In Real Estate, Size Does Matter

We have been a bit M.I.A, but our readers certainly haven’t lost their need to send us tips. Please keep them coming! ([email protected]):

I think the size of a dwelling is an important matter, especially in San Francisco. Would you start a thread? [We can try.]

‘I know my home is too small when ….’
and the twin post
‘I know my home is too big when …’


Okay, we’ll indulge first…I know my home is too small when I walk into a port-o-potty and think…”Wow! This is HUGE!”


On the other hand, I know my home is too large when I yell at my kids to “go to your room”, and they ask me where it is, and I can’t answer.

Your turn….

Walkabout: Los Altos Edition, and a $7M price reduction [theFrontSteps]

5 thoughts on “In Real Estate, Size Does Matter

  1. ‘I know my home is too small when ….’ (real ones from my previous home)
    – the skis and the wedding dress are fighting for space at the back of the only master bedroom closet – along with the suitcases.
    – each room serves as at least 4 purposes (office=living=guestroom=playroom) (parents bedroom=kid bedroom=storage room=laundry room)
    – the restroom becomes the only private place in the home, the only place you can be alone with a key and a door to protect your sanity.

    ‘I know my home is too big when …’
    – I don’t have time to run for the cell phone before the voice mail picks up. (and sprain an ankle in the stairs at the same time) – if you hear the cell phone at all.
    – I need a tiny fridge in the nursery because the kitchen is too far to store the bottled breast milk.
    – I need to schedule flushing the toilets and fill up the traps in unused bathrooms
    – I need an Excel sheet with the closets assignment, so I can remember that winter clothing is stored in the peach bedroom.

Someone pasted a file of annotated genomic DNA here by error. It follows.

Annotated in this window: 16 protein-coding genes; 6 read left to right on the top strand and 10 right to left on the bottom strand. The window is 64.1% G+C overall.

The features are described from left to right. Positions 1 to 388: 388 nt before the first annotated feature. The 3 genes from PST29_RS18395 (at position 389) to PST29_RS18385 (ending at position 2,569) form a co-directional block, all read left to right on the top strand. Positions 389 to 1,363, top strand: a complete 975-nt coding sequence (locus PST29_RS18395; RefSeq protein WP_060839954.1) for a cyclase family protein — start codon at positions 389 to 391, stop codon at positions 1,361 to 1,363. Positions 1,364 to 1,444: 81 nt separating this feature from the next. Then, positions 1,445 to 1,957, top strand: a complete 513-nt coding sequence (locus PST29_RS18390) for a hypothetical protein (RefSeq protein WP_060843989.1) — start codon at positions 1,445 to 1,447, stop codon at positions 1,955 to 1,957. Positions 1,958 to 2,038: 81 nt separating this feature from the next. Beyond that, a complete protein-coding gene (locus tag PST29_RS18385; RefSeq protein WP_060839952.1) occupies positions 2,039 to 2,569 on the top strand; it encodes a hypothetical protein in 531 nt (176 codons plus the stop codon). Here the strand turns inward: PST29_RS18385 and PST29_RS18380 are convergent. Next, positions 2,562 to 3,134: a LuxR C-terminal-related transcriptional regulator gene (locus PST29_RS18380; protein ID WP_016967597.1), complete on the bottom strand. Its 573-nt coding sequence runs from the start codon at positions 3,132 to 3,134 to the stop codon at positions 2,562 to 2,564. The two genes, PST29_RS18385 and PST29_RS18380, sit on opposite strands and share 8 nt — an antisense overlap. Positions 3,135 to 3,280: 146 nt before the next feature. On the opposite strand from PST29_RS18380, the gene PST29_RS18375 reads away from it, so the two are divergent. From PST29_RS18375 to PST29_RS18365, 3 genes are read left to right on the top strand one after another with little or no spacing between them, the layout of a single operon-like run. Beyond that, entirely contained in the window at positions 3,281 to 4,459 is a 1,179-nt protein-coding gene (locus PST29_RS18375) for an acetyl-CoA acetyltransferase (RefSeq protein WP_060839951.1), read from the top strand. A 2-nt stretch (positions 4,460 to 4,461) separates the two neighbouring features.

– there are more bathtubs that the number of occupants.
    – there are more than 20 times number of occupants lightbulbs. (30 for the first occupant)
    – there are rooms that you don’t use actively at least once a week (example: you read once a week a book for 30mn)
    – a real one in PacHeights: when you need to call the police, because nobody can find the child inside the house – he might have escaped – when finally, the police finds him in the playroom upstairs after sending 4 patrol cars around the neighborhood.

  2. I know my home is too big when…

    – I don’t just have one elevator but two.

    – I phone the kids on their cel to find out if their home.

    – My Master bathroom is bigger than the size of my very first apartment

    – The guest house is a 3 bedroom, two story self contained home capable of holding a small family

  3. Paul. what about needing a map for self to navigate your own ” Magnificent 2,500 Square Foot Master Suite ” -> read St Regis Penthouse post. ;)

    re: two elevators. I disagree. In San Francisco, many reasonable size homes (say under 2600sqft) are built on hills, and I’m thinking of several (Telegraph hill, south cow hollow, 22nd street etc) that are a pain without 1 elevator AND 1 dumbwaiter to manage the 60+ ft vertical design.

  4. Size really matter in real estate. But the most important thing is to know how to make the most use of it. People still take a fairly proportionate house and manage to make it look so small. The advice is to get rid of the belongings, knock down some walls and create light and space.

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